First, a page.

[Full-disclosure] ZDI-06-039: Marshal MailMarshal ARJ Extraction Directory Traversal Vulnerability

2006-11-10T00:00:00
ID SECURITYVULNS:DOC:15000
Type securityvulns
Reporter Securityvulns
Modified 2006-11-10T00:00:00

Description

ZDI-06-039: Marshal MailMarshal ARJ Extraction Directory Traversal Vulnerability http://www.zerodayinitiative.com/advisories/ZDI-06-039.html November 10, 2006

-- CVE ID: CVE-2006-5487

-- Affected Vendor: Marshal

-- Affected Products: MailMarshal SMTP 5.x MailMarshal SMTP 6.x MailMarshal SMTP 2006 MailMarshal for Exchange 5.x

-- TippingPoint(TM) IPS Customer Protection: TippingPoint IPS customers have been protected against this vulnerability since October 24, 2005 by Digital Vaccine protection filter ID 3877, 3878. For further product information on the TippingPoint IPS:

http://www.tippingpoint.com

-- Vulnerability Details: This vulnerability allows remote attackers to execute arbitrary code on vulnerable installations of Marshal MailMarshal (formerly of NetIQ). Authentication is not required to exploit this vulnerability.

The specific flaw exists within the extraction and scanning of ARJ compressed attachments. Due to incorrect sandboxing of extracted filenames that contain directory traversal modifiers such as "../", an attacker can cause an executable to be created in an arbitrary location.

While currently existing files can not be over written, an attacker may leverage this vulnerability in a number of ways. For example, by placing a malicious binary in the "all users" startup folder.

-- Vendor Response: Marshal has issued an update to correct this vulnerability. More details can be found at:

http://www.marshal.com/kb/article.aspx?id=11450

-- Disclosure Timeline: 2006.07.17 - Vulnerability reported to vendor 2005.10.24 - Digital Vaccine released to TippingPoint customers 2006.11.10 - Coordinated public release of advisory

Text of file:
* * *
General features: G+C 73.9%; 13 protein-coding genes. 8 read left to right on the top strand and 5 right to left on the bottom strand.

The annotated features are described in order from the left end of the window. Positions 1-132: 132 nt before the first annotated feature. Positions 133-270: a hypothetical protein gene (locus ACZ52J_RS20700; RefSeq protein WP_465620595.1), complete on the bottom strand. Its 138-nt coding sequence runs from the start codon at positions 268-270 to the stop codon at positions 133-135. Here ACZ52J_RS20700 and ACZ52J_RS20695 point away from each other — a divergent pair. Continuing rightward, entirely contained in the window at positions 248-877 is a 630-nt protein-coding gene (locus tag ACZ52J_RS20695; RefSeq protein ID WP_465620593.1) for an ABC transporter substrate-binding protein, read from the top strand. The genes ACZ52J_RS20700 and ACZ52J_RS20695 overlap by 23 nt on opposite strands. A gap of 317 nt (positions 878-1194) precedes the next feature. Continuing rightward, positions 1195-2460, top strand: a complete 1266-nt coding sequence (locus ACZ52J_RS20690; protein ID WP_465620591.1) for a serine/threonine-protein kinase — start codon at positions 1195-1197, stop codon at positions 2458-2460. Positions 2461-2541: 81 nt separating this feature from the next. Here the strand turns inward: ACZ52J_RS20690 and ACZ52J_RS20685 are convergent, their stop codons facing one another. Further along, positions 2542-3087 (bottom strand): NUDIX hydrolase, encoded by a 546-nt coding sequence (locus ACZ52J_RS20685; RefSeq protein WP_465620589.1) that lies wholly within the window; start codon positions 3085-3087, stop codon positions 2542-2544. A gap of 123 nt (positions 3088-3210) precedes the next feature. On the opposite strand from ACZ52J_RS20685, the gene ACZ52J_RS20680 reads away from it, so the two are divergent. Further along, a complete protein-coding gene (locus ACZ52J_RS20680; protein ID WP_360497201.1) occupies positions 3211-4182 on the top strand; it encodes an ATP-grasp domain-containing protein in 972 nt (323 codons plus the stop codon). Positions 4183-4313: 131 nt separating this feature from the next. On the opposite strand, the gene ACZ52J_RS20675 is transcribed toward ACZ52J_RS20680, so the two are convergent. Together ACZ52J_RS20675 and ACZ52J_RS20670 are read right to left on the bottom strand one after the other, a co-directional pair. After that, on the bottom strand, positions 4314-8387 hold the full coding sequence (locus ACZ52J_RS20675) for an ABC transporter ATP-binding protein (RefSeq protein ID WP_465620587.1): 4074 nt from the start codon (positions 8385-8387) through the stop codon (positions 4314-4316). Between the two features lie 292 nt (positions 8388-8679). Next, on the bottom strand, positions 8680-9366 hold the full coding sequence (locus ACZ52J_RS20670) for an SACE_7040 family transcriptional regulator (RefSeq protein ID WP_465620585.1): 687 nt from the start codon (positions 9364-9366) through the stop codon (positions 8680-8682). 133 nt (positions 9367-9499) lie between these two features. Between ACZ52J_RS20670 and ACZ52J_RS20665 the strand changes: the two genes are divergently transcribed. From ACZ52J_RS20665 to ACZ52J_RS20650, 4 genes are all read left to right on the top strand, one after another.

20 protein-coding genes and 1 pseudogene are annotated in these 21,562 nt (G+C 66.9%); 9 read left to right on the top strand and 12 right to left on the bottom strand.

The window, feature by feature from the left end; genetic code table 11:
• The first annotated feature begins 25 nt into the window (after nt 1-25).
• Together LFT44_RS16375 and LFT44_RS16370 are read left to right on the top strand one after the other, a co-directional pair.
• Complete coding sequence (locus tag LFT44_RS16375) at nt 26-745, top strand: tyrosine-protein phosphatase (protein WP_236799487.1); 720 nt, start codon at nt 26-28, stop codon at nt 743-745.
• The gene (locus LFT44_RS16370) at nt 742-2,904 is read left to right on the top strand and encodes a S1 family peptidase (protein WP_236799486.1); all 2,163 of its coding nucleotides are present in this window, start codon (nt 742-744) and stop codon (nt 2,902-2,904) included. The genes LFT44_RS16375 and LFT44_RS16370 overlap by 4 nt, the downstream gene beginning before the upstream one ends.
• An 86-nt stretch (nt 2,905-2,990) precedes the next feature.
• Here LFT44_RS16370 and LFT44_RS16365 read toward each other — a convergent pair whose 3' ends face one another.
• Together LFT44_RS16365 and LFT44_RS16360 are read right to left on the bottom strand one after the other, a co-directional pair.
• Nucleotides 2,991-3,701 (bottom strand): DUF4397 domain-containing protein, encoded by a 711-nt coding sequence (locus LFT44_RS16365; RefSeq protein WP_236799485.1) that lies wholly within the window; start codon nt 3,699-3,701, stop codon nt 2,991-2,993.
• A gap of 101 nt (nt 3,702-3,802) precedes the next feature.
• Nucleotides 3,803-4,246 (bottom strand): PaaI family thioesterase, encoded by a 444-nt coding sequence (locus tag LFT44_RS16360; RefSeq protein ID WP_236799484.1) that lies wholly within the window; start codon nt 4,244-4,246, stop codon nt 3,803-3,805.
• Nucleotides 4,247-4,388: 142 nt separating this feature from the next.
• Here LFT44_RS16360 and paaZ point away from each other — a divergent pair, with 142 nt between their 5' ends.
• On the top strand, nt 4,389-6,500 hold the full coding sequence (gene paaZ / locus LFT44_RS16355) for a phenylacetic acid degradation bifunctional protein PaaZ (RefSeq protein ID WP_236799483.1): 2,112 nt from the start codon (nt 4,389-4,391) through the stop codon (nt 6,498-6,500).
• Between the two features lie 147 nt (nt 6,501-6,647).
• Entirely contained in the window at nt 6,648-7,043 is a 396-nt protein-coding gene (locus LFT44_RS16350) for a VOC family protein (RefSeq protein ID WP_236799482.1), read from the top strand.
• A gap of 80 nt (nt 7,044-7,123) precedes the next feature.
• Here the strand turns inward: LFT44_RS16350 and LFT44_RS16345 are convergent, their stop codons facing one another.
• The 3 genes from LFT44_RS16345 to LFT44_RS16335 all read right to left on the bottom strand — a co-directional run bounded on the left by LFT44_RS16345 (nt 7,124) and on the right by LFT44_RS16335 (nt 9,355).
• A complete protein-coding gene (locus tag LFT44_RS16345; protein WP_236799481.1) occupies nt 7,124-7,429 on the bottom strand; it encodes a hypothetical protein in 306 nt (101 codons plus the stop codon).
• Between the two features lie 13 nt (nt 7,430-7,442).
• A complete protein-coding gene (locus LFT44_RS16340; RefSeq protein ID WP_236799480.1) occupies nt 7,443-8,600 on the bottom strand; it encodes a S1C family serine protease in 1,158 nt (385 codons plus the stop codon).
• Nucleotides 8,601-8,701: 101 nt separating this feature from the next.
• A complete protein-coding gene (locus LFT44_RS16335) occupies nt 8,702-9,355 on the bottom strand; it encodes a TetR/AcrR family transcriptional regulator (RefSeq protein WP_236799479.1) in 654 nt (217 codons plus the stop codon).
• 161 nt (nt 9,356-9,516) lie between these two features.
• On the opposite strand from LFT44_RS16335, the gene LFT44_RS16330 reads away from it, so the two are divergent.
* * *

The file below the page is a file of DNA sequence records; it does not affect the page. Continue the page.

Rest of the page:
-- Credit: This vulnerability was discovered by an anonymous researcher.

-- About the Zero Day Initiative (ZDI): Established by TippingPoint, a division of 3Com, The Zero Day Initiative (ZDI) represents a best-of-breed model for rewarding security researchers for responsibly disclosing discovered vulnerabilities.

Researchers interested in getting paid for their security research through the ZDI can find more information and sign-up at:

http://www.zerodayinitiative.com

The ZDI is unique in how the acquired vulnerability information is used. 3Com does not re-sell the vulnerability details or any exploit code. Instead, upon notifying the affected product vendor, 3Com provides its customers with zero day protection through its intrusion prevention technology. Explicit details regarding the specifics of the vulnerability are not exposed to any parties until an official vendor patch is publicly available. Furthermore, with the altruistic aim of helping to secure a broader user base, 3Com provides this vulnerability information confidentially to security vendors (including competitors) who have a vulnerability protection or mitigation product.


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